Police, nurses unhappy with low status: study

May 29th, 2008 - 1:46 pm ICT by admin  

Sydney, May 29 (IANS) Police officers, nurses and even teachers, though buoyed by a strong sense of accomplishment, are unhappy at the low status and respect accorded their professions, according to a new survey. The majority of these professionals no longer see their calling as attractive compared with other careers, according to the Australian survey that may well find resonance in other societies.

In fact, the survey found that many of these professionals felt that parents would not want their children to enter these careers.

However, nurses and teachers reported a stronger sense of making a difference in other people lives than police officers.

Detailed new research, done by an Edith Cowan University team, highlights contrasting attitudes to issues affecting the work of police, nurses and teachers.

The survey was an update on a 2005 survey of 21,000 police officials, nurses and teachers. The earlier report identified factors reflecting attitudes of members engaged in these professions.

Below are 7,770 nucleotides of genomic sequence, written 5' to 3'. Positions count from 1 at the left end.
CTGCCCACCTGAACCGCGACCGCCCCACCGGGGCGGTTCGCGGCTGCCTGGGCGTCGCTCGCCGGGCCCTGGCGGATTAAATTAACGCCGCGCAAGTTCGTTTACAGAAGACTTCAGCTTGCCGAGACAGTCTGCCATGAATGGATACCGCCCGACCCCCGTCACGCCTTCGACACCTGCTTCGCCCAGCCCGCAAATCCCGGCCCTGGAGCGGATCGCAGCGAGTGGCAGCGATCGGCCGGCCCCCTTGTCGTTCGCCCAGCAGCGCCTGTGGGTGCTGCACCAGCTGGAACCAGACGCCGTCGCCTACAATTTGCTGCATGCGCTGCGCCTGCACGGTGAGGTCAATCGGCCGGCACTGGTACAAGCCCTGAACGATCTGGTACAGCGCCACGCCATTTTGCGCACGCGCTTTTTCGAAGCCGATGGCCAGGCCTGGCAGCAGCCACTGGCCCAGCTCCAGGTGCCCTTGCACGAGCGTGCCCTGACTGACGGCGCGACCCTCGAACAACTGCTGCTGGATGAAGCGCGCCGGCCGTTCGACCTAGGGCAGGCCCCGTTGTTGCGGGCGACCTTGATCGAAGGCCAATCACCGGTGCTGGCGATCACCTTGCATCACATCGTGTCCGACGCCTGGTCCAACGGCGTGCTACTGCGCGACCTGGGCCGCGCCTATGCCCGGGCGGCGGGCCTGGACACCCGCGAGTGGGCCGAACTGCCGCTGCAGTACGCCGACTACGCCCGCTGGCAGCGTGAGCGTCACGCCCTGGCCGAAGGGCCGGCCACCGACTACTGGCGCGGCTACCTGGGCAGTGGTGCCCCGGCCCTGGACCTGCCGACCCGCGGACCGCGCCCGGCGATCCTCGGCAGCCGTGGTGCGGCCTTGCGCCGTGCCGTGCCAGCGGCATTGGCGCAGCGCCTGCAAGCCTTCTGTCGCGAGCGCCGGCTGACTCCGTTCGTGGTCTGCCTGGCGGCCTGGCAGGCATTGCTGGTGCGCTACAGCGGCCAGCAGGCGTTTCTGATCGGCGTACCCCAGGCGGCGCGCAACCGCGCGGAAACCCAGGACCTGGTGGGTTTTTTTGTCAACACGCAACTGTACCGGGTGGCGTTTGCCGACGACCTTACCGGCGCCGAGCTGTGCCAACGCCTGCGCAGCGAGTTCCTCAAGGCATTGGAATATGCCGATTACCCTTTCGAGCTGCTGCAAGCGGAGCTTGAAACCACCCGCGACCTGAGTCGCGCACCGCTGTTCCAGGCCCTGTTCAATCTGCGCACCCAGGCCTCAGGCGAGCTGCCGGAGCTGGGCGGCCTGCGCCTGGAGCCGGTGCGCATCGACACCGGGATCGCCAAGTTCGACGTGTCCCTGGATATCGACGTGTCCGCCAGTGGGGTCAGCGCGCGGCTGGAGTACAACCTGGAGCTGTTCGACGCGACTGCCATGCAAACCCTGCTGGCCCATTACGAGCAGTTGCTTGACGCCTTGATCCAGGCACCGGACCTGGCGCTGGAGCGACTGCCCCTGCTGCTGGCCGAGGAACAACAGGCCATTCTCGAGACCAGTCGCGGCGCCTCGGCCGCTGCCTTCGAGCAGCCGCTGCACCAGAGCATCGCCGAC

The 2005 survey found that these three categories remained strongly motivated despite concerns about pay, increased pressure and stress at work and a struggle to reach an appropriate life-work balance.

“In 2005, around 20 percent of police officers and 15 percent of teachers indicated they were actively looking for a job outside their profession.

“By contrast, in 2007, around 34 percent of police officers and 24 percent of teachers indicated they were actively looking for a job outside their profession,” the survey found.

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